A CRIME ON THE BAYOU – A Review by John Strange
Desegregation in the South during the 1960s was often filled with violence as local political leaders tried to slow or halt the tide of change. None were surer of their right to do this than Plaquemines Parish, Louisiana’s Judge Leander Perez. The Democrat political boss (in office since 1924), had ruled his parish for some 40 years.
On October 18, 1966, Gary Duncan, a 19-year-old black man saw his young cousin and his nephew (two of the first Black children to integrate into the parish’s only public school) possibly being harassed by four White boys. He stopped to help his kin get away from this potentially dangerous situation. During the fairly civil conversation, the young Gary touched one of the white boys on the elbow.
This simple innocuous act was to be blown out of proportion and involve Gary, his family, and his lawyers in a legal battle that will test the mettle of everyone involved as the court battle went round after round, including an appearance before the justices of the US Supreme Court.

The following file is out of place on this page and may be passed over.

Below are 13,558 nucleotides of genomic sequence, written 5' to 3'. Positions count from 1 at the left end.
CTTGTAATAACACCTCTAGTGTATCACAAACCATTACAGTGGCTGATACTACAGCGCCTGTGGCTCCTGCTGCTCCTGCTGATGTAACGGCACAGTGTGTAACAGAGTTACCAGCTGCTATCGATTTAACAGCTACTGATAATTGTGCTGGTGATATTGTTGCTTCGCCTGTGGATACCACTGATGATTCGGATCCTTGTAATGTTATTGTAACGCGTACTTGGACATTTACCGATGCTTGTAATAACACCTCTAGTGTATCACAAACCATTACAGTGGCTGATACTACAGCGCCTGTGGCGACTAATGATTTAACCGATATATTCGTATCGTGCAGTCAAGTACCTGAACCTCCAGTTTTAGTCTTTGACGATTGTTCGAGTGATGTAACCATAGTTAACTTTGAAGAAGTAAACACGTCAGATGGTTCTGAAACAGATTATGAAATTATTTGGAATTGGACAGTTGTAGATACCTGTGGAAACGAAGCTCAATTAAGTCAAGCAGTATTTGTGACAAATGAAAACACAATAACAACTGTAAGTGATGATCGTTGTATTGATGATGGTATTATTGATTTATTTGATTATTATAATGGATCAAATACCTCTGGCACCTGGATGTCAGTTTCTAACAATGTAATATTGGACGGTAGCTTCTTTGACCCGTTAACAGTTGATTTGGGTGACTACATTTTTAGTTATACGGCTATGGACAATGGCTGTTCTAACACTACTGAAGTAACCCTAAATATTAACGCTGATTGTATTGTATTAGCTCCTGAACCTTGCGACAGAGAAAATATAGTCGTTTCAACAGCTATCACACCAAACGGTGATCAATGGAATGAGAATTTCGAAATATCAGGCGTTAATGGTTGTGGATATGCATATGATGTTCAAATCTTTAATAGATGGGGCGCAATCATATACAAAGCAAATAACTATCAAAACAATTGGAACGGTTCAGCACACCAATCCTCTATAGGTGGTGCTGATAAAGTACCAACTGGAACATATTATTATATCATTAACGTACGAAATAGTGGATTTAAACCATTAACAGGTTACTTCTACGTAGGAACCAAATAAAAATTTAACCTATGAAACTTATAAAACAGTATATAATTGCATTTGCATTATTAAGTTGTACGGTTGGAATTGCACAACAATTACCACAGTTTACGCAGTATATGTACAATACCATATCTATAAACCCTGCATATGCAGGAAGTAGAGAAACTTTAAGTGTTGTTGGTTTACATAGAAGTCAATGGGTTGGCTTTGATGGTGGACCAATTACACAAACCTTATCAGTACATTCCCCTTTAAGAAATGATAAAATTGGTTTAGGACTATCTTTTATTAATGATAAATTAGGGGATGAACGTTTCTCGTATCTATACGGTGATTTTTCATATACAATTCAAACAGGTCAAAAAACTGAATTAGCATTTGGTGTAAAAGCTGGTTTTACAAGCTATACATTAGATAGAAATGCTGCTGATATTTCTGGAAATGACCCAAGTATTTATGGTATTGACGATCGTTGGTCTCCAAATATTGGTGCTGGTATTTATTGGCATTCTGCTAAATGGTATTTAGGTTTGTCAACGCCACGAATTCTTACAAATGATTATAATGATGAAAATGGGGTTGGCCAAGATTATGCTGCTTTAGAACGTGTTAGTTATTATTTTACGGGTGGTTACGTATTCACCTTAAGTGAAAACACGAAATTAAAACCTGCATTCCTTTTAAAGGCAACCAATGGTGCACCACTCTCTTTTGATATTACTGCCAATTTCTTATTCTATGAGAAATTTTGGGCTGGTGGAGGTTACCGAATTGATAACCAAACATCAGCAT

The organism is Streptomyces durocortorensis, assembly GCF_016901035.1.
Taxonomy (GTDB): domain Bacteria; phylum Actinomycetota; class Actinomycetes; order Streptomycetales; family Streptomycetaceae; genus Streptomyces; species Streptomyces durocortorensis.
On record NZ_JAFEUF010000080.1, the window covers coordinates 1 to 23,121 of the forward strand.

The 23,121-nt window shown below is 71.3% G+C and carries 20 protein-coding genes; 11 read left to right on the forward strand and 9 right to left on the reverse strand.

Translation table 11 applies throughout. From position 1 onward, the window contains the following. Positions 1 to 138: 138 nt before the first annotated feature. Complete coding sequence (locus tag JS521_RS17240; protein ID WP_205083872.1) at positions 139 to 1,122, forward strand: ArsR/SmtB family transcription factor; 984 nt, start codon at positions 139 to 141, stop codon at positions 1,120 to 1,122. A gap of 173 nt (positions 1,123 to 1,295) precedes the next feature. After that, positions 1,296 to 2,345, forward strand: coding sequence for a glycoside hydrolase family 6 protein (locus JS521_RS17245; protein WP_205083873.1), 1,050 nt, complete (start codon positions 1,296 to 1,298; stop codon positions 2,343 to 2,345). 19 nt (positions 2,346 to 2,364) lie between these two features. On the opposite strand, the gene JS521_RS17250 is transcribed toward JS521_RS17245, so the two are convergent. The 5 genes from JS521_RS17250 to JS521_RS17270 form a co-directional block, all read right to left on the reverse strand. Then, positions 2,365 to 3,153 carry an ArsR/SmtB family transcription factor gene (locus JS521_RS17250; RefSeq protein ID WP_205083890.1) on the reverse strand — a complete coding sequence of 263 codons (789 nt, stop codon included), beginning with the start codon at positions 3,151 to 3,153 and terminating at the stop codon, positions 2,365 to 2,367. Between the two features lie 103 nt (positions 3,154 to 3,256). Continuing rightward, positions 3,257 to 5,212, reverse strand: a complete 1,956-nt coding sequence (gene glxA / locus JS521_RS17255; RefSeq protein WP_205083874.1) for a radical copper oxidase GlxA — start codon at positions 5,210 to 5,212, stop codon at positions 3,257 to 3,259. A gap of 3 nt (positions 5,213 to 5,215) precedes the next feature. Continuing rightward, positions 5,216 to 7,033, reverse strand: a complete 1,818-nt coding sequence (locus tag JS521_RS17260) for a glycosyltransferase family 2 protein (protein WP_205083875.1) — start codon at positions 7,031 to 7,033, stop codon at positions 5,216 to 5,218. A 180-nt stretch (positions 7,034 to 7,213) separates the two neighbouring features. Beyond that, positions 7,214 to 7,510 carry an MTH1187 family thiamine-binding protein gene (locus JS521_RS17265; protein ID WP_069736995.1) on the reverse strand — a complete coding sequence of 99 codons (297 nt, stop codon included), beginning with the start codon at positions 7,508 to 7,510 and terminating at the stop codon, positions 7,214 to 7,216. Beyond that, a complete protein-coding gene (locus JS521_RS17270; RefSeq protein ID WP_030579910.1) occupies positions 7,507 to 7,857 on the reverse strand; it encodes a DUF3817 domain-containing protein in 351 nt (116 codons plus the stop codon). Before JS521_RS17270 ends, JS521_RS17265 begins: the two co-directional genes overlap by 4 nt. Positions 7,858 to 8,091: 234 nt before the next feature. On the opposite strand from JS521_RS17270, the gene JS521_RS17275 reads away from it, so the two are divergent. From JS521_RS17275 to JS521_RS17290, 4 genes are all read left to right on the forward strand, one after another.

The film’s pacing starts off slow (and a little overboard on the artistic look) as the filmmakers set the scene. The story, presented with interviews and archival footage of the events of the time plus recent interviews of the principal people involved, finds it’s center about 10-15 minutes in, and the rest of it has a good steady pace.
A Crime on The Bayou unfolds into a fascinating tale that really takes you on a deep dive inside the fight for civil rights in this southern Louisiana Parish and the lives of all involved.
This is a fascinating film and is being shown virtually during the Miami Jewish Film Festival from April 15-29, 2021 (see link below).
On a side note: music legend, John Legend, was one of the executive producers of this film.
Director: Nancy Buirski
Cast: Gary Duncan, Richard Sobol, Lolis Eric Elie
MPAA Rating: NR
Selig Rating: 5 Stars
Runtime: 89 Min.
Trailer: A CRIME ON THE BAYOU Trailer
Virtual Screening: Miami Jewish Film Festival, 4/15 – 4/29/2021, https://miamijewishfilmfestival.org/
The Selig Rating Scale:
5 Stars – Excellent movie, well worth the price.
4 Stars – Good movie
3 Stars – OK movie
2 Stars – No need to rush. Save it for a rainy day.
1 Star – Good that I saw it on the big screen but wish I hadn’t paid for it.